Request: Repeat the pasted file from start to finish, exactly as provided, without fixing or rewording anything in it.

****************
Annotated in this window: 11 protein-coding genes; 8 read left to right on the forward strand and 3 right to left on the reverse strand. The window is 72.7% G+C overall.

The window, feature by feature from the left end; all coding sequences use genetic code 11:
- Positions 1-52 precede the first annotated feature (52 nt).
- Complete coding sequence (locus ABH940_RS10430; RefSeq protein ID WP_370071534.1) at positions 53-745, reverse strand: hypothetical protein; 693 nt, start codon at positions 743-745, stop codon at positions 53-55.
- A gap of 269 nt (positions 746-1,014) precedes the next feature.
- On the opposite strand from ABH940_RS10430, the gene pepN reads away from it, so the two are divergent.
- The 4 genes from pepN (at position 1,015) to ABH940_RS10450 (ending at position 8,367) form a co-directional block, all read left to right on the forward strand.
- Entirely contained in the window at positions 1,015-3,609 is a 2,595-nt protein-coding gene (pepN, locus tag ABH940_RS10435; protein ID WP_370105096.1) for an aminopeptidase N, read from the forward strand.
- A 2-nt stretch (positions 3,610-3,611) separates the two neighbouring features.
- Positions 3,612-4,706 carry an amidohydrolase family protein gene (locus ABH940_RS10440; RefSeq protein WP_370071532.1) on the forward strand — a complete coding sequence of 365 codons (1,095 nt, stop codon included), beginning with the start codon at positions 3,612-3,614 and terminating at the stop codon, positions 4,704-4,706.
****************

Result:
Annotated in this window: 11 protein-coding genes; 8 read left to right on the forward strand and 3 right to left on the reverse strand. The window is 72.7% G+C overall.

The window, feature by feature from the left end; all coding sequences use genetic code 11:
- Positions 1-52 precede the first annotated feature (52 nt).
- Complete coding sequence (locus ABH940_RS10430; RefSeq protein ID WP_370071534.1) at positions 53-745, reverse strand: hypothetical protein; 693 nt, start codon at positions 743-745, stop codon at positions 53-55.
- A gap of 269 nt (positions 746-1,014) precedes the next feature.
- On the opposite strand from ABH940_RS10430, the gene pepN reads away from it, so the two are divergent.
- The 4 genes from pepN (at position 1,015) to ABH940_RS10450 (ending at position 8,367) form a co-directional block, all read left to right on the forward strand.
- Entirely contained in the window at positions 1,015-3,609 is a 2,595-nt protein-coding gene (pepN, locus tag ABH940_RS10435; protein ID WP_370105096.1) for an aminopeptidase N, read from the forward strand.
- A 2-nt stretch (positions 3,610-3,611) separates the two neighbouring features.
- Positions 3,612-4,706 carry an amidohydrolase family protein gene (locus ABH940_RS10440; RefSeq protein WP_370071532.1) on the forward strand — a complete coding sequence of 365 codons (1,095 nt, stop codon included), beginning with the start codon at positions 3,612-3,614 and terminating at the stop codon, positions 4,704-4,706.